A friend shared a cartoon the other day; in it, North Korea is shouting about war, the United States is freaking out, but South Korea, represented by two smiling women in a shop, calmly wonders, “Do those come in red?” I’m Korean-American, and, having been adopted at a young age, grew up entirely in America, so my assessments of differences in cultural outlook are purely an outsider’s. Still, to me the joke captures something true not only about the countries’ respective attitudes, but also South Korea’s lovely, hard-earned joie de vivre. The culture of contemporary Korea as I have come to know it adores cuteness, French-style pastries, flowers, natural-toned interior design, handicrafts, sentimental TV shows, and bubblegum pop; although it maintains the world’s seventh-largest standing army out of necessity, compels universal male conscription, and is still technically at war, it’s hard to imagine a society that revels more fully in the delights of peacetime. 

For months, I’ve been trying to reassure my parents and other family members and friends that everything will be fine. I point out that there are easily a dozen other places on the planet that are more dangerous than South Korea at the moment. Indeed, perhaps I’m even safer here: a person is seven times more likely to be violently murdered in the United States than in South Korea, where civilians other than sport hunters generally can’t own guns. A nuclear hot war with North Korea is an instance of what the psychologists Amos Tversky and Daniel Kahneman called an “availability bias”: a calamitous but extremely low-probability event that attracts a disproportionate amount of attention, thus leading people to overestimate the risk of its happening.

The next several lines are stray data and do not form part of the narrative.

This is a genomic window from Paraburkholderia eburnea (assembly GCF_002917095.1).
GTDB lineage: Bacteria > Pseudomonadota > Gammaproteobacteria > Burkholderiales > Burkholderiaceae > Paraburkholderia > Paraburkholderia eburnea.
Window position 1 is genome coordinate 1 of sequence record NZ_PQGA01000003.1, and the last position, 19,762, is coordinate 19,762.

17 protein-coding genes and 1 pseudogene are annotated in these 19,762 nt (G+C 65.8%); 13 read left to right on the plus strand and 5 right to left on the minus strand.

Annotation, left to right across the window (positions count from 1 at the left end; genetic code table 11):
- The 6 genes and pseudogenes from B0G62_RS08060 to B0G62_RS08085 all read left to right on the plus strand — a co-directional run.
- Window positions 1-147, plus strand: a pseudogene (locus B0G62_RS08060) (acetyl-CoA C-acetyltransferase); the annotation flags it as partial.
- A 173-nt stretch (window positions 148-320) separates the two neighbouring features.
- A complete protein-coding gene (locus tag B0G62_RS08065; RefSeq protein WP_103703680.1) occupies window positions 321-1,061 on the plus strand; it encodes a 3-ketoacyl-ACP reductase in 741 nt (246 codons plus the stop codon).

I tell people all this, explaining that at the first hint of serious trouble, the State Department will almost certainly tell us all to leave immediately. But the truth is that I am also trying to reassure myself. When I visited South Korea while Barack Obama was in office, I felt fine. Now, though, it’s hard not to feel like a presidential stomachache, or a bad day on the links, could do us all in. The town where I teach lies within five or six miles of the Demilitarized Zone; if shells start falling, we get hit first. I just don’t want to perish in flames because Donald Trump sends out the wrong 140 characters. 

What pains me most when I hear the current White House talking blithely about unleashing “fire and fury” is the realization that all of the beautiful civilian tranquility of the South would be destroyed within days as Pyongyang retaliates—like a flower caught between two howitzers. Over the past couple of years, I’ve been trying to learn all I can about how both Koreas got here: the Japanese Empire, Korean communism, civil war, Cold War, military dictatorships, famines, democratic transitions, and everything in between. But there’s precious little it feels like I or any Korean-American visitor can do, even with all the historical knowledge in the world. The course of history has wound to this point, where so much responsibility has fallen into the hands of two narcissists. I feel a bit like Stephen Dedalus in Ulysses, watching a continent swerve ever closer to war, helplessly worrying that history is a nightmare from which I’m trying to awake. Meanwhile, like him, I’m just here, teaching school. 

Spencer Lenfield ’12, a former Berta Greenwald Ledecky Undergraduate Fellow and Rhodes Scholar, is teaching English in South Korea this year.

Read more articles by Spencer Lee Lenfield